"The Good Mother" is one of the few films directed by Leonard Nimoy. While it's not his greatest directorial endeavor, he handled the subject matter with respect. From the audience's perspective, it's difficult to watch a family's struggles in such a dramatic way. Still, Keaton's grasp of her character in this film shows how passionate she is about her craft. Hal Hinson of the Washington Post wrote, "Even shackled to banalities, Keaton has the power to amaze." Ultimately, "The Good Mother" is a film you're likely to watch once and be happy to never see again.

26. Father of the Bride II (1995)

"Father of the Bride II" features a whole-cast return from the original following its success a few years earlier. In this entertaining sequel, George Banks (Steve Martin) has finally gotten used to the idea of his daughter being married following years of denial. His world is turned upside down when she announces that she's pregnant, and you can bet George isn't ready to be a grandfather. That thought is pushed back when his wife Nina (Diane Keaton) announces that she, too, is pregnant. Instead of planning a wedding, the sequel is all about baby showers, converting rooms, and preparing for births, which you know are happening at the same time.

As sequels go, "Father of the Bride II" isn't bad, and the movie works despite the overabundance of clichés. Keaton is her usual charming self, and she plays the understanding/grounded mother with aplomb, just as she did in the first movie. The only reason this movie doesn't land higher on the list is that it's essentially a rehashing of the previous film. Many of the gags that worked the first time around are back with a vengeance, so if you loved "Father of the Bride," there's a good chance you'll love the sequel.

25. 5 Flights Up (2014)

"5 Flights Up" sees the cinematic pairing of two of the craft's giants. Diane Keaton plays Ruth Carver opposite Morgan Freeman as her husband, Alex. The film is centered around the couple's apartment and their consideration of selling the property they lived in for more than 40 years. That's the overall plot, while several subplots hinge on the Carver's decision to sell their property, which brings together a story that deals with an important decision many older couples likely face in retirement. The film is an adaptation of Jill Ciment's 2009 novel "Heroic Measures."

Patrick Peters of Empire Magazine wrote that the movie was "Charmingly played by its well-cast, ever watchable leads." It's hard to disagree with that, and fans of Keaton and Freeman will enjoy seeing their take on Ruth and Alex. Peters' review is hardly the consensus, though, as Jonathan Romney of The Guardian described it as "A dusty, undemanding piece of Sunday afternoon liberalism." Ultimately, there's a lot missing in the movie, leaving the audience wanting more from a story that's difficult for a broad audience to relate to. Regardless, it's an absolute treat to see Keaton and Freeman paired on the silver screen.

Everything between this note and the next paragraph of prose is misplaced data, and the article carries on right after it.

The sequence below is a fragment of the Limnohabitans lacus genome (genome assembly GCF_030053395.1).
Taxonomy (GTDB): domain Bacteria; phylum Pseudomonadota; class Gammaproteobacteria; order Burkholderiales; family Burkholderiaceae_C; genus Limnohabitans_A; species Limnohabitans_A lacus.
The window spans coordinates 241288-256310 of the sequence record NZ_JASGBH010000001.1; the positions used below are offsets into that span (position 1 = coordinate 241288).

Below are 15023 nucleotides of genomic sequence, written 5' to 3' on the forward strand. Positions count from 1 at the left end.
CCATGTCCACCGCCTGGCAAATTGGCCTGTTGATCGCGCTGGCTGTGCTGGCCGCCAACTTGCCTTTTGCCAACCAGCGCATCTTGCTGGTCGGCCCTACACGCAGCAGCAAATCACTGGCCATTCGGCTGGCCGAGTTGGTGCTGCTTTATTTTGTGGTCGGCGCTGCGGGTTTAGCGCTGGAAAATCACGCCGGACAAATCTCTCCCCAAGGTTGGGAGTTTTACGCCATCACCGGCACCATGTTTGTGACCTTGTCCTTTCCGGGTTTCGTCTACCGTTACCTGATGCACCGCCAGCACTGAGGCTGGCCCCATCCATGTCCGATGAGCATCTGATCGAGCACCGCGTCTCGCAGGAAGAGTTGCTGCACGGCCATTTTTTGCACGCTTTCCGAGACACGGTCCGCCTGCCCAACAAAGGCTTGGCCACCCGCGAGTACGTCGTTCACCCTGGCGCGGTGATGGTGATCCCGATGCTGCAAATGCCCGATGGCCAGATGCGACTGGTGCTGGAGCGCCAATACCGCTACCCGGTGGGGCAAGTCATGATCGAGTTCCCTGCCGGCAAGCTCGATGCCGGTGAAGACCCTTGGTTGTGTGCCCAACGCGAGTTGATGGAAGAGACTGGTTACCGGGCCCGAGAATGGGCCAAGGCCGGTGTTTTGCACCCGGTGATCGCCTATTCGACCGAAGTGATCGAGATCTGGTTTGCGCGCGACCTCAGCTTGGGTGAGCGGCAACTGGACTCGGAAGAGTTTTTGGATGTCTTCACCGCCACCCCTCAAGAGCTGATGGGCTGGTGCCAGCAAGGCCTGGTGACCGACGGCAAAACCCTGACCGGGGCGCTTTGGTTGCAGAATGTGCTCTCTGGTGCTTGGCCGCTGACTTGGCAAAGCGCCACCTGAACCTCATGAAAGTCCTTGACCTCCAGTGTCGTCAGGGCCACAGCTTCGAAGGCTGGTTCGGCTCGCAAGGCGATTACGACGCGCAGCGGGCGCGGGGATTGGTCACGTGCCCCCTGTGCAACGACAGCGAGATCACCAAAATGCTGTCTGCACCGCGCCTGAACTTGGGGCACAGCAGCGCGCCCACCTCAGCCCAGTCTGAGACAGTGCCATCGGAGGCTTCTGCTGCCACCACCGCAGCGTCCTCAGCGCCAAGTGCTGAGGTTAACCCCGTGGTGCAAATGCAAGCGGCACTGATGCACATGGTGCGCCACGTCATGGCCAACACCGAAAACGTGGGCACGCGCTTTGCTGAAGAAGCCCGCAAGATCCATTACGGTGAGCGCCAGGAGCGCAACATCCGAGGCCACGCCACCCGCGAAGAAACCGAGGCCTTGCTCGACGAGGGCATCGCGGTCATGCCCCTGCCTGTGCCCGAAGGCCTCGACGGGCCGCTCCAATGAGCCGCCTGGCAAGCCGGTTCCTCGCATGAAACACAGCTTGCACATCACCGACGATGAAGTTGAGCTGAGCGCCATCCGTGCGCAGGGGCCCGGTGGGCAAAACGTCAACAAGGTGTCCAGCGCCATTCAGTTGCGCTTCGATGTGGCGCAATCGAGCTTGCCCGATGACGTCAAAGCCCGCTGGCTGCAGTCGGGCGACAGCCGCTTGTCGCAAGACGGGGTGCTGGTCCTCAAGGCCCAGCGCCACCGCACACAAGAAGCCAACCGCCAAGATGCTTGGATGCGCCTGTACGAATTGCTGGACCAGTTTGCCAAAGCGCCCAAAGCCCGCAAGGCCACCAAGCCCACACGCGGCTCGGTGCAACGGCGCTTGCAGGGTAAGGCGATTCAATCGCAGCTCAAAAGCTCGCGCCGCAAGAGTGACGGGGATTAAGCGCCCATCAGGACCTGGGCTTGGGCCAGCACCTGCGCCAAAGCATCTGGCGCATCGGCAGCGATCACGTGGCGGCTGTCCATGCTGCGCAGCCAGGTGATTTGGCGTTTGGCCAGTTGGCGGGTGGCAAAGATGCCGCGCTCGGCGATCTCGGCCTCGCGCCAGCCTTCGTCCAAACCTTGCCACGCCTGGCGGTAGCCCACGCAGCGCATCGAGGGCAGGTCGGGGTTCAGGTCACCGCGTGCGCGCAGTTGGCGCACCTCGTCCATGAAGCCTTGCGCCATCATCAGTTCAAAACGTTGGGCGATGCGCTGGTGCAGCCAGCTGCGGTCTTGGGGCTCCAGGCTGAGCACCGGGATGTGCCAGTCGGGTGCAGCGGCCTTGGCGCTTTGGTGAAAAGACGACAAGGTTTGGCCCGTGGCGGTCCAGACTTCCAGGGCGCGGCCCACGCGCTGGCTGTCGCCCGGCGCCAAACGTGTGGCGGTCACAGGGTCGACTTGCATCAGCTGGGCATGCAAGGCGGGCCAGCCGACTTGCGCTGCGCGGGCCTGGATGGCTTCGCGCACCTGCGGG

24. Book Club (2018)

"50 Shades of Grey" impacted the zeitgeist in various ways, but most importantly, it provided the inspiration for "Book Club." The film is about a group of women — brilliantly cast women — whose lives are turned on their heads when their book club takes on the aforementioned novel. As it did in real life, the book inspired many of the women to rekindle old flames, but more than that, it prepared them for the next chapter in their lives. Diane Keaton is joined by an all-star cast, including Candice Bergen, Jane Fonda, and Mary Steenburgen. 

Critics didn't love the movie, which Andrea Gronvall of the Chicago Reader described as "Stale jokes and cringe-inducing sight gags punctuate this creaky romantic comedy." "Book Club" is what it attempts to be, and while some of the jokes seem as if they were written by a middle schooler, It's not a bad movie. That said, critic Andrew Galdi described it as "Geriatric "Sex and the City,"" and to be fair, it doesn't try to be anything else. "Book Club" definitely appeals to a target demographic, but it's equally enjoyable seeing so many amazing actresses share the screen, even if the content is a bit crass.

23. The Family Stone (2005)

"The Family Stone" features an impressive cast of powerful players. The film centers around Everett Stone (Dermot Mulroney) and his girlfriend, Meredith Morton (Sarah Jessica Parker), as they head to Connecticut to spend time with the Stone family for Christmas. The patriarch, Kelly, is played by Craig T. Nelson, who pairs nicely with Diane Keaton's Sybil. There's a bit of romance, doubt, intrigue, and a bit of comedy thrown into the mix, making for a holiday film that won't have you changing the channel when it comes around, year after year.

"The Family Stone" is a lot like "Meet the Parents," but with much less comedy. Still, it's more grounded than the aforementioned film. Despite having a messy cliché of a plot with far too many characters, they're all played by talented veterans who showed up and gave it their best shot. Still, its shifting tone and focus on a love quadrangle is tiring. If your attention wanders while watching "The Family Stone," odds are you'll only be drawn back to the screen when Nelson and Keaton take center stage, as their performances outmatch the rest of the cast.